BBC NEWS Americas Africa Europe Middle East South Asia Asia Pacific Arabic Spanish Russian Chinese Welsh

 You are in:  World: Africa
Front Page 
Middle East 
South Asia 
From Our Own Correspondent 
Letter From America 
UK Politics 
Talking Point 
In Depth 

Commonwealth Games 2002

BBC Sport

BBC Weather

Friday, 5 April, 2002, 21:15 GMT 22:15 UK
Madagascar 'at war'
Marc Ravalomanana
Ravalomanana claims to have won the last election
Madagascar's self-declared president, Marc Ravalomanana, has said the country is in "a state of war" after months of political division in the Indian Ocean island.

He issued a "call to the Malagasy people" to fight those blocking what he believes is his rightful claim to lead the country.

People of bad intent have declared war on the Madagascan nation

Marc Ravalomanana

Mr Ravalomanana controls the capital, Antananarivo, but supporters of incumbent President Didier Ratsiraka have established a rival power-base in the port city of Tamatave and imposed an economic blockade.

Mr Ravalomanana's rallying cry - made in a televised address - marks a dramatic change of tone after months of generally peaceful demonstrations and political stand-off.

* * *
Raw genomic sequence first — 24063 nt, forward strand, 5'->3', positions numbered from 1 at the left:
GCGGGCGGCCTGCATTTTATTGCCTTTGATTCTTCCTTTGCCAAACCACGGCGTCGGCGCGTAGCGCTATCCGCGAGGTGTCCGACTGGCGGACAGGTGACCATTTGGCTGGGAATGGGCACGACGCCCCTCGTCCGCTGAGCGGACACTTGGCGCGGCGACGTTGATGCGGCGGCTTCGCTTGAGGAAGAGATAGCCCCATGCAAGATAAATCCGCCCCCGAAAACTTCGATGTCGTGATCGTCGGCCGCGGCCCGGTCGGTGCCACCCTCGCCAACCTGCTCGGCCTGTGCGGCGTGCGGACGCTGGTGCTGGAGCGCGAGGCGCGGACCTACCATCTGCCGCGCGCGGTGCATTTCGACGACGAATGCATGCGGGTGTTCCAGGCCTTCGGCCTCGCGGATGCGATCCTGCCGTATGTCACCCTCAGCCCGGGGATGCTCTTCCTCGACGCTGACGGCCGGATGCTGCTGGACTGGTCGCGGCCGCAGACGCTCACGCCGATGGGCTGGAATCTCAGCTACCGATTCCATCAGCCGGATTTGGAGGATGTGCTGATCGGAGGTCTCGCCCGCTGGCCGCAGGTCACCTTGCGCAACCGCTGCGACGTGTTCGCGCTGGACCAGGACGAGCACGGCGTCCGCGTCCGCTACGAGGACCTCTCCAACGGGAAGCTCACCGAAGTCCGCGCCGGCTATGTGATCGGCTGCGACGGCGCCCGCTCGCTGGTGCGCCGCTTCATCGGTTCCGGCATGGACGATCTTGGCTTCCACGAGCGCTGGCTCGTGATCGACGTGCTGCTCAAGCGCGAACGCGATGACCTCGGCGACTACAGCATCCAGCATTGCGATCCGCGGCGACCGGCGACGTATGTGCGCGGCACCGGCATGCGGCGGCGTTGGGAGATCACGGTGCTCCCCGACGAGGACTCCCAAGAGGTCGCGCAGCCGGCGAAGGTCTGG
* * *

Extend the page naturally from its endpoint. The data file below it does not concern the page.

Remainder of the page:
'Enemies of the nation'

"People of bad intent have declared war on the Madagascan nation with the help of a few military men," he said.

"They are starving the people by erecting roadblocks and destroying bridges.

"We declare that these people are enemies of the nation. Henceforth, we're going to track them down wherever they are."

Blockades are causing serious damage to the economy
Mr Ravalomanana urged the army to help lift the blockade and to rebuild bridges which have been attacked in areas including Fianarantsoa.

He urged active and reserve members of the security forces to join a "national security council".

Flanked by members of his government and about 40 senior armed forces officers, he warned that "those who fail to heed this call will be considered rebels".

"The country is in danger and needs all its children to defend it," he said.

Increasing tension

Mr Ravalomanana says he was cheated out of victory in last December's election.

Official results give neither him nor Mr Ratsiraka the 50% of the vote needed for outright victory and a run-off has been scheduled for later this month.

Map of Madagascar
Mr Ravalomanana has refused to take part.

Apart from a few serious clashes which claimed the lives of several people, the showdown dividing the nation has been largely peaceful, though increasingly tense since Mr Ravalomanana declared himself president on 22 February.

Most members of the army have backed Mr Ravalomanana, government offices have been taken over and rivals installed as ministers while the population carry on as usual.

See also:

03 Apr 02 | Africa
Tense stand-off in Madagascar
26 Mar 02 | Africa
Deaths mar Madagascar protest
20 Mar 02 | Africa
Madagascar deadlock continues
15 Mar 02 | Africa
Rival PM installed in Madagascar
Internet links:

The BBC is not responsible for the content of external internet sites

Links to more Africa stories are at the foot of the page.

E-mail this story to a friend

Links to more Africa stories